Likewise, renters with pets tend to stay longer, which is great from a management time perspective. It avoids all the work that goes into preparing a property for new renters, each time a tenancy comes to an end. Also, reducing voids increases total returns.

Lastly, because of the increased demand, and to recognise the greater wear and tear, it’s usually possible to charge a little more for rental properties where pets are welcomed.

Pet-friendly model tenancy clause and guidance

In 2021, the Government published a new Model Assured Shorthold Tenancy Agreement, which is useful for landlords to read. It contains the following clause on renters keeping pets:

A Tenant must seek the prior written consent of the Landlord should they wish to keep pets or other animals at the Property. A Landlord must not unreasonably withhold or delay a written request from a Tenant without considering the request on its own merits.

The Landlord should accept such a request where they are satisfied the Tenant is a responsible pet owner and the pet is of a kind that is suitable in relation to the nature of the premises at which it will be kept. Consent is deemed to be granted unless the written request is turned down by a Landlord with good reason in writing within 28 days of receiving the request.

A Landlord is prohibited from charging a fee to a Tenant who wishes to keep pets or other animals at the Property. Permission may be given on the condition that the Tenant pays an additional reasonable amount towards the deposit, but the deposit must not breach the deposit cap requirements under the Tenant Fees Act 2019.
Model pet clause for tenancy agreement (Jan 2020, Department for Levelling Up, Housing and Communities)

Here are key points to flag about the model pet clause for tenancy agreements:

  • Renters must seek their landlord’s prior written consent if they wish to keep pets or other animals at the property. There is no automatic right for renters to have pets.
  • Landlords must respond within a reasonable time to their renter’s request.
  • Landlords need to consider the request “on its own merits”.
  • So long as the landlord is satisfied the tenant is “a responsible pet owner” and the “pet is of a kind that is suitable” for the property, they must give consent.

The guidance makes a few additional useful comments. Firstly, responsible pet owners should use best efforts to ensure their pet isn’t a nuisance to neighbours. Secondly, they need to ensure their pet doesn’t cause “undue damage” to the property. Thirdly, landlords should only turn down a request if there is a “good reason”. The guidance gives two examples: “large pets in smaller properties or flats” or where it could be “impractical” to have a pet.

Practical tips for landlords to reduce risk from tenants’ pets

pet cat on scratch pole which reduces risk of damage to rental property

Once you’ve decided to become pet-friendly in principle (or you have to once the Bil comes into effect), how can you reduce the risk of damage to your property?

The most important thing is not to say you welcome all pets but, like the model clause above, that you’ll consider pets. This is what the new law’s likely to say, and means you can decide on a case-by-case basis.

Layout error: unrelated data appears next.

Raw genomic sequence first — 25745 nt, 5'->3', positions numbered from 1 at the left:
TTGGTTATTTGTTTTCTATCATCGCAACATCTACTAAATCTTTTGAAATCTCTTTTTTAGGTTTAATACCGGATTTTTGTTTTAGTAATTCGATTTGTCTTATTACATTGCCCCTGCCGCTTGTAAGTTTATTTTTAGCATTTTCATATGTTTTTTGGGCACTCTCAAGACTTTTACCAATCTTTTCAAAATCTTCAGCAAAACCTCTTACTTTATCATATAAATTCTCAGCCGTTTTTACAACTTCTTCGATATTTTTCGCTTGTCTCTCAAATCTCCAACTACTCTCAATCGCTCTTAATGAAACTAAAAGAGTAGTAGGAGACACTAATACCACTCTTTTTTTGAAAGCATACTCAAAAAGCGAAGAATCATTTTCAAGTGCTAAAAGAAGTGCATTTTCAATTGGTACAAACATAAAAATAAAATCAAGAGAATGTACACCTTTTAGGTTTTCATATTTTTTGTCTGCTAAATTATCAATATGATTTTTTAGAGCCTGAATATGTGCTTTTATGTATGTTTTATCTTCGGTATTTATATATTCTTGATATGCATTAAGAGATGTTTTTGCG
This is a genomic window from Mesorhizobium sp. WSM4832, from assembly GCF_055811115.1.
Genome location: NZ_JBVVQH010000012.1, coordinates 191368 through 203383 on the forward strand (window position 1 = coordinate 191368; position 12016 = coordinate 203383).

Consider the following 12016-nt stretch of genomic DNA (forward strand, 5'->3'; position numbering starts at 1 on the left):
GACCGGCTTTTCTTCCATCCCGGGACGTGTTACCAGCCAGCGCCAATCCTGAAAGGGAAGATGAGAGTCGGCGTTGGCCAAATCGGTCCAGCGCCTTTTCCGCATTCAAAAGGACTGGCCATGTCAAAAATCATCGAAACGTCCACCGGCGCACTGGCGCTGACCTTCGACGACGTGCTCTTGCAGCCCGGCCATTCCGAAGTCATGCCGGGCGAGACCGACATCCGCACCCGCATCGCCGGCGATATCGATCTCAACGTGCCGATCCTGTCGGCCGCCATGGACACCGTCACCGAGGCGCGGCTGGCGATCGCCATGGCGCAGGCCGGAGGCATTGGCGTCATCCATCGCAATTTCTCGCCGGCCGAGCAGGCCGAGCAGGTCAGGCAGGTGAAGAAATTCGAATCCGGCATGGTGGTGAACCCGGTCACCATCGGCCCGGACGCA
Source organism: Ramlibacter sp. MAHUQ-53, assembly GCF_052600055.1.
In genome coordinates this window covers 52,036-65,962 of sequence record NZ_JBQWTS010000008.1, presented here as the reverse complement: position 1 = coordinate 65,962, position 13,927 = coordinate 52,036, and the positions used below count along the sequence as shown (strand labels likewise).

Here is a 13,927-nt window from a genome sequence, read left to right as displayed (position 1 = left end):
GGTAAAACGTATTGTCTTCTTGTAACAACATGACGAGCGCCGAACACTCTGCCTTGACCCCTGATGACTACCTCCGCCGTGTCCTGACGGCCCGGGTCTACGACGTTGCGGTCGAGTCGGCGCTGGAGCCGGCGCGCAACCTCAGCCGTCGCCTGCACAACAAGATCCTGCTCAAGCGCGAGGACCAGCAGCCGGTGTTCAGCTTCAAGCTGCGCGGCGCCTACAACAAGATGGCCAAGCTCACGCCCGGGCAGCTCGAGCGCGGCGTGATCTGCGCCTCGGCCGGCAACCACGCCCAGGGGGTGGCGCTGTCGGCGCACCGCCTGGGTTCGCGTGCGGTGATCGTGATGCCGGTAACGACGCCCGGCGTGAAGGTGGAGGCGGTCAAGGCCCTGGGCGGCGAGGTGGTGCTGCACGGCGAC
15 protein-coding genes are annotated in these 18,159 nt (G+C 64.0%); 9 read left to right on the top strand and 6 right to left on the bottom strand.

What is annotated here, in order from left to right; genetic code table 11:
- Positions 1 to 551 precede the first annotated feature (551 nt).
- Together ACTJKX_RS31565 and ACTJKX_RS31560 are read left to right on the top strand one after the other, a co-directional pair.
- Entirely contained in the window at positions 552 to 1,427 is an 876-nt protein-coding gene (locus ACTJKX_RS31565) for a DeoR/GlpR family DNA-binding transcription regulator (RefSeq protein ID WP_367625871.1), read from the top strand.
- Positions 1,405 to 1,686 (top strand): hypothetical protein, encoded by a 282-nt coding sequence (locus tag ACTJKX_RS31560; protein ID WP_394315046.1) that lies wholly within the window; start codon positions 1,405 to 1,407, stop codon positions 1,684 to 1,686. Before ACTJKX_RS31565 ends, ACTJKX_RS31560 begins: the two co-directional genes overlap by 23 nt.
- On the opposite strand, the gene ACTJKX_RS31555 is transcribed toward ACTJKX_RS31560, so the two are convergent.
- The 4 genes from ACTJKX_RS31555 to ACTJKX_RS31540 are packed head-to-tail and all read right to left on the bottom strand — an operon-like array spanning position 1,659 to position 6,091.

How can landlords assess the suitability of a pet for a rental property?

One of the first considerations is size; the size of the pet and the size of the property. Is there enough room for the renters and their pet? A large dog in a small flat might not be practical.

It’s a good idea to ask to meet the dog (it’s trickier for a cat). Ask them to invite you to their current home so you can see for yourself. These are the sorts of things I’d look for:

  • How does the dog respond in the garden?
  • Is the dog aggressive?
  • What’s the state of the garden?
  • Is there a scratch pole for the cat?
  • Does the dog have a crate?
  • Take a deep breath – does the property smell?
  • What’s the condition of the woodwork and carpet?
  • How clean is the property?
  • Is the dog friendly? Does it bark a lot?

If they have a cat, do they need a cat flap? Who will pay for it? Is it even practical in your property? Are they trained to use a cat litter tray? Do they have scratch posts?

If a visit isn’t practical you could ask to see photos of the pet. (I did this when my renters were moving to the UK from abroad).

Also, do ask to have an informal chat to their current landlord, as well as a formal reference that asks specifically about the pet. You’re likely to pick up more from a conversation. Even a pause or the tone of voice might alert you to problems. That said, bear in mind that if they are problem tenants, the landlord might be pleased to see them go!

How can landlords reduce the risk of tenants keeping pets?

professional carpet clean after renters with pets
Insist the renters arrange for carpet cleaning to a professional standardat the end of the tenancy

There are a number of ways to reduce the financial risk from allowing pets, and it’s a good idea to include this in a Pet Policy that is annexed to your tenancy agreement. Here is a simple pet policy that is based on the policy I use for my own properties: The Independent Landlord Model Pet Policy.

Landlords can’t insist on pet insurance, or ask for a higher deposit, and the Renters Reform Bill would have enabled landlords to make sure pet insurance is in place. However, as the Renters Reform Bill is not going ahead, landlords can’t require tenants to pay for insurance.

The tenancy agreement needs to say that the tenant accepts responsibility for the control, care and cleaning of the pet. Also, that they will repair any damage their pet causes. Some landlords also increase the rent for pets, to take account of the extra wear and tear.

It’s sensible to require the tenants to carry out a deep clean at the end of their tenancy to a professional standard.This should include carpet cleaning. Note that the Tenant Fees Act prevents landlords from requiring tenants to pay for professional carpet cleaning. But it’s legal to require carpet cleaning to a professional standard. If the tenants clean the carpets, more of the deposit will be left for repairs to any damage, say to woodwork.